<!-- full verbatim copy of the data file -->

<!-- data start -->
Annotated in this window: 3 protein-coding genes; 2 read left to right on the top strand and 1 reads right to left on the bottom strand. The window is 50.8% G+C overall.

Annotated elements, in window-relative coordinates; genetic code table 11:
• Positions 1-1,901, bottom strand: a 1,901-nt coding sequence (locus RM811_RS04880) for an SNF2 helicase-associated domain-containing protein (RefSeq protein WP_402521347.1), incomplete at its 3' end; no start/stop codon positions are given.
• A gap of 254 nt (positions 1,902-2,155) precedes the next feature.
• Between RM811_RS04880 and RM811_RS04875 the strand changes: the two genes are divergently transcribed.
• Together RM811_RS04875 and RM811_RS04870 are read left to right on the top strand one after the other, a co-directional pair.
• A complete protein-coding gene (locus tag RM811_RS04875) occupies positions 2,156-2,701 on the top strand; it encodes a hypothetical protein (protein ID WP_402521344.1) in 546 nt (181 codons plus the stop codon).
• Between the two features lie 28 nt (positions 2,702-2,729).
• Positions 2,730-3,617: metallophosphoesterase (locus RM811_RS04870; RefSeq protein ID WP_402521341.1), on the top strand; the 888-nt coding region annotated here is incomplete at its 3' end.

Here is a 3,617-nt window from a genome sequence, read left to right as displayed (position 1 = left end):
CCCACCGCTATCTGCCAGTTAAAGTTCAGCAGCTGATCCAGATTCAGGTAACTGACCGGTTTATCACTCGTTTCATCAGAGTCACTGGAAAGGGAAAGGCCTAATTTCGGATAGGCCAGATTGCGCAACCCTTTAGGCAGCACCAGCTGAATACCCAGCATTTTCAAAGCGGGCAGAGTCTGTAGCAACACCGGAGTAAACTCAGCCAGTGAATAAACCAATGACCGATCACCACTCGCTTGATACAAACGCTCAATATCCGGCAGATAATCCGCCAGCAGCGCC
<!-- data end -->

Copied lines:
Annotated in this window: 3 protein-coding genes; 2 read left to right on the top strand and 1 reads right to left on the bottom strand. The window is 50.8% G+C overall.

Annotated elements, in window-relative coordinates; genetic code table 11:
• Positions 1-1,901, bottom strand: a 1,901-nt coding sequence (locus RM811_RS04880) for an SNF2 helicase-associated domain-containing protein (RefSeq protein WP_402521347.1), incomplete at its 3' end; no start/stop codon positions are given.
• A gap of 254 nt (positions 1,902-2,155) precedes the next feature.
• Between RM811_RS04880 and RM811_RS04875 the strand changes: the two genes are divergently transcribed.
• Together RM811_RS04875 and RM811_RS04870 are read left to right on the top strand one after the other, a co-directional pair.
• A complete protein-coding gene (locus tag RM811_RS04875) occupies positions 2,156-2,701 on the top strand; it encodes a hypothetical protein (protein ID WP_402521344.1) in 546 nt (181 codons plus the stop codon).
• Between the two features lie 28 nt (positions 2,702-2,729).
• Positions 2,730-3,617: metallophosphoesterase (locus RM811_RS04870; RefSeq protein ID WP_402521341.1), on the top strand; the 888-nt coding region annotated here is incomplete at its 3' end.

Here is a 3,617-nt window from a genome sequence, read left to right as displayed (position 1 = left end):
CCCACCGCTATCTGCCAGTTAAAGTTCAGCAGCTGATCCAGATTCAGGTAACTGACCGGTTTATCACTCGTTTCATCAGAGTCACTGGAAAGGGAAAGGCCTAATTTCGGATAGGCCAGATTGCGCAACCCTTTAGGCAGCACCAGCTGAATACCCAGCATTTTCAAAGCGGGCAGAGTCTGTAGCAACACCGGAGTAAACTCAGCCAGTGAATAAACCAATGACCGATCACCACTCGCTTGATACAAACGCTCAATATCCGGCAGATAATCCGCCAGCAGCGCC